"Good afternoon, Miss!" He lifted his hat to her, taking her by surprise, as she walked towards the pond in the nearby park. She liked to sit and watch the water, and the ducks swimming. Sometimes she took them bread crumbs from the kitchen, not that there was often much left these days, when every scrap of food counted.
"He... Hello," she stammered, instantly captivated by his intense gaze. To her horror she blushed. Her heart thumped loudly in her ears.
He was tall - so tall - just like her. And handsome. He was probably the best looking man she had ever seen. He was just standing there, looking at her in...what was that expression... wonder? As though he couldn't believe what he was seeing. And then his eyes began to smile, and her knees suddenly felt weak, so that she had to take a step to regain her balance.
"There may be a war on, but I've never known a smile knock someone off their feet!" he said. "Well, not anyone as lovely as you, anyway."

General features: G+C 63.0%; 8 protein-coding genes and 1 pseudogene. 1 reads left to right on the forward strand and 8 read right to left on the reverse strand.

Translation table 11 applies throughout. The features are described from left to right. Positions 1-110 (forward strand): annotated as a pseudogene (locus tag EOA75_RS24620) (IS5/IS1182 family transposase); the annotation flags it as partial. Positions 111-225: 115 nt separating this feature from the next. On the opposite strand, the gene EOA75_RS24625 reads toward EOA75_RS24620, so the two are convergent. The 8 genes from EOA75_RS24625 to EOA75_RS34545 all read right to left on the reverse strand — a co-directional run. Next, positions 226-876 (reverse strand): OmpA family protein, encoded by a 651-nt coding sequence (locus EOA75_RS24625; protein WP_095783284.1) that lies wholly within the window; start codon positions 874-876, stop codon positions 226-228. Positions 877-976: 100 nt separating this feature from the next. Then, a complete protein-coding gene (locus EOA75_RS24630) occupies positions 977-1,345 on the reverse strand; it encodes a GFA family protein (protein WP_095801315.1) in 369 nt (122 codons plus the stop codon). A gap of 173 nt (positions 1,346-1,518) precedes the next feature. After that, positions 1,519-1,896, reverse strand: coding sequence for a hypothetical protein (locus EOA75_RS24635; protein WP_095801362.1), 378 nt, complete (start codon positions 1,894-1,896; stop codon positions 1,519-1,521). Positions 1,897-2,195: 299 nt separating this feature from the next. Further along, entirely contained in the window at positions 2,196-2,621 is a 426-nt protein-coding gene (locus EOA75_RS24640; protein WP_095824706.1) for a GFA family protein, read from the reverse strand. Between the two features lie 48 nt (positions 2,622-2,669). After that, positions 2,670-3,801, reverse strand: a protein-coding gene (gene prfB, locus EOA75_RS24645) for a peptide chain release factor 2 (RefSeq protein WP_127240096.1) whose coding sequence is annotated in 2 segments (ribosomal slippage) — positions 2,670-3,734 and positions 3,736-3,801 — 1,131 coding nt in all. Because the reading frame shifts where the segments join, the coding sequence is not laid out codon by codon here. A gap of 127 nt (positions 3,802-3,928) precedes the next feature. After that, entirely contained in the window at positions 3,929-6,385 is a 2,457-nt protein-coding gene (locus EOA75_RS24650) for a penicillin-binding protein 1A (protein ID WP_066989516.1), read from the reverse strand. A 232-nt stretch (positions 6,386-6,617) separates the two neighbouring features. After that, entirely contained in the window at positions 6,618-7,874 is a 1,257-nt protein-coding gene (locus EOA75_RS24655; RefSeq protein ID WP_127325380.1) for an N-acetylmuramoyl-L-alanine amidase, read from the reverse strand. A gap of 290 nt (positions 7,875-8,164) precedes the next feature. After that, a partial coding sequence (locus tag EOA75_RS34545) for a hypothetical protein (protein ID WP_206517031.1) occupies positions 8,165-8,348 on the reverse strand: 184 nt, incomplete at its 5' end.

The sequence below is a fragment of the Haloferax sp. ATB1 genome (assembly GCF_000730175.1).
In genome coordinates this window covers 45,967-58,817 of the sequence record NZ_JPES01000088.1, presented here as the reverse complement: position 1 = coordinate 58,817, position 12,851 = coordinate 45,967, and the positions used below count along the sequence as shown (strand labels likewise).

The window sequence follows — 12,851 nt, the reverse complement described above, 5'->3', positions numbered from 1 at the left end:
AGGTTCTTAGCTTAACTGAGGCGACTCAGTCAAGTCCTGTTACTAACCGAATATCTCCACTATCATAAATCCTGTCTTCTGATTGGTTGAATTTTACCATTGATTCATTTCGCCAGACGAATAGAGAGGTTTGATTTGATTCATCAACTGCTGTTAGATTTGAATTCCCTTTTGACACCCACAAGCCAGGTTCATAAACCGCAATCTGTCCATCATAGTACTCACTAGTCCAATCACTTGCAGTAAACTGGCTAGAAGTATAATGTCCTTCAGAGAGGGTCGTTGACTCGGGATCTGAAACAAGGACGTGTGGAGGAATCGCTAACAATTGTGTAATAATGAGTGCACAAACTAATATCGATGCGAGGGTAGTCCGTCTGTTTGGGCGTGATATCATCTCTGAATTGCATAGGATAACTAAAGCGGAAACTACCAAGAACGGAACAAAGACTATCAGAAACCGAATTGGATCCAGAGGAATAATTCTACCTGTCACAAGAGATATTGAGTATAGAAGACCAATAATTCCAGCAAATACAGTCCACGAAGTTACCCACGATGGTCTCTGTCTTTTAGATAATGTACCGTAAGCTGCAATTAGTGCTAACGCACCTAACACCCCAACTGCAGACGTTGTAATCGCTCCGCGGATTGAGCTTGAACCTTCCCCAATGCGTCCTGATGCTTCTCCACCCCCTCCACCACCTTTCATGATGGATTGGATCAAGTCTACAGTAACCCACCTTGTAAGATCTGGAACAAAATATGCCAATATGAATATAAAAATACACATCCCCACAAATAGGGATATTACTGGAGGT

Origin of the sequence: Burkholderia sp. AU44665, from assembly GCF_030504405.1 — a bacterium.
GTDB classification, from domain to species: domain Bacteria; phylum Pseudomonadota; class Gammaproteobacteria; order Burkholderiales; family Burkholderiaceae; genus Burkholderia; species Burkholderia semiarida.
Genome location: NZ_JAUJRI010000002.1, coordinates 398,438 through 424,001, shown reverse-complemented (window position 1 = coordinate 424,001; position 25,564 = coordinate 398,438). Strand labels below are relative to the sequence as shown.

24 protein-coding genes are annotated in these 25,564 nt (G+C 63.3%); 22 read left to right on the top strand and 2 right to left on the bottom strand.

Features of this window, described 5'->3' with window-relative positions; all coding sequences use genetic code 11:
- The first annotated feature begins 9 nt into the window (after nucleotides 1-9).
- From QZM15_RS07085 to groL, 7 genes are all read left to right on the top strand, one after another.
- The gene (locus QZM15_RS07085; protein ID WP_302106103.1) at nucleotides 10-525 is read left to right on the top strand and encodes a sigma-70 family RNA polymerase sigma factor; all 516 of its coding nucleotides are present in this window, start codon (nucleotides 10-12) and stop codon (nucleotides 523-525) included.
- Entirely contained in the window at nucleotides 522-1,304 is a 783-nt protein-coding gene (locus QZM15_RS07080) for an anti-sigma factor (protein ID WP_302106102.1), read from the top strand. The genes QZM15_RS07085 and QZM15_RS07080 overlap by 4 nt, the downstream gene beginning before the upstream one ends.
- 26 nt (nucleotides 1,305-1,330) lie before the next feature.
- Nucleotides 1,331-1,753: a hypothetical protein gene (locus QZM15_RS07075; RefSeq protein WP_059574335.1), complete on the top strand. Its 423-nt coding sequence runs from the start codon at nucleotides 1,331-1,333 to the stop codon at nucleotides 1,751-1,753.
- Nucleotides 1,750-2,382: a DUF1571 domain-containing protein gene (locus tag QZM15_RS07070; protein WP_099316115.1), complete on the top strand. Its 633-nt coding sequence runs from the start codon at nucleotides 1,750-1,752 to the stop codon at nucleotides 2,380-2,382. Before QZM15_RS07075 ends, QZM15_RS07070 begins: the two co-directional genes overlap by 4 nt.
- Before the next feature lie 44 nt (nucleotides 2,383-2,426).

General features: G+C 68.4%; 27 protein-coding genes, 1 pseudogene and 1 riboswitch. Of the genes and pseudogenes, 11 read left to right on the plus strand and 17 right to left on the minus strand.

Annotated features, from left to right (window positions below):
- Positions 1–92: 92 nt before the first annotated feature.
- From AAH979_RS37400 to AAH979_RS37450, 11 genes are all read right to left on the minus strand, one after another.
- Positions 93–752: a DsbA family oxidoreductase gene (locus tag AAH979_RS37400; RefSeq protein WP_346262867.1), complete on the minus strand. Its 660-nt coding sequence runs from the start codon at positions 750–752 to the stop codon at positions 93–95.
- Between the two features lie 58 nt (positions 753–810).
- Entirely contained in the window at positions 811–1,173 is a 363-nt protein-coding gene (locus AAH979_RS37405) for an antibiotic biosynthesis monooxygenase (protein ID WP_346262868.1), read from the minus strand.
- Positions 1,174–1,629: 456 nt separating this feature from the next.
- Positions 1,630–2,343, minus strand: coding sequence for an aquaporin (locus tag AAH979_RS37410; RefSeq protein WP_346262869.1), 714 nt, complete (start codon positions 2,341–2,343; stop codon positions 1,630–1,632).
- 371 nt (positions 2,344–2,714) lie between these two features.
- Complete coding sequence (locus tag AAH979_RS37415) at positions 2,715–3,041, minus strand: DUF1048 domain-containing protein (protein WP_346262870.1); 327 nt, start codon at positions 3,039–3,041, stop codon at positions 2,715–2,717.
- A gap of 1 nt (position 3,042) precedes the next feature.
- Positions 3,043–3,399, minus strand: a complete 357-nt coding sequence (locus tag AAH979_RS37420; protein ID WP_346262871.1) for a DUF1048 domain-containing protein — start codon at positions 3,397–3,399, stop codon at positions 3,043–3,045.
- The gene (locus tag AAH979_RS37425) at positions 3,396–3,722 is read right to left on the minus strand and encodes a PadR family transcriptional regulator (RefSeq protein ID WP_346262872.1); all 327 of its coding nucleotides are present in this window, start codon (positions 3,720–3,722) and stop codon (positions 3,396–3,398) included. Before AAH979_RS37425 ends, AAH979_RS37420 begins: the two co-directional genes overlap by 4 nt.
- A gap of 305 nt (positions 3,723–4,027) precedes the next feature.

It took her mind a few seconds to catch up with what her ears had heard. Lovely? He had called her lovely! She peeked at him to see if he was joking. No, his eyes looked as though he meant what he said. He apologised for his forwardness.
"I'm sorry - I didn't mean to be offensive. Would you - walk with me?" he asked, and, noticing her nervous gaze searching for other people, he added "Just round the park, of course." He held out his arm to her.
After a moment's hesitation she had agreed. They walked together for almost half an hour. He was polite, thanking her when she told him it was time for her to go, and lifting his hat again. They met again the next day. And the next.
And then he stole a kiss from her under an old oak tree and her response was so fierce that her cheeks burned with shame for the entire evening. A week after she had first met him they became lovers.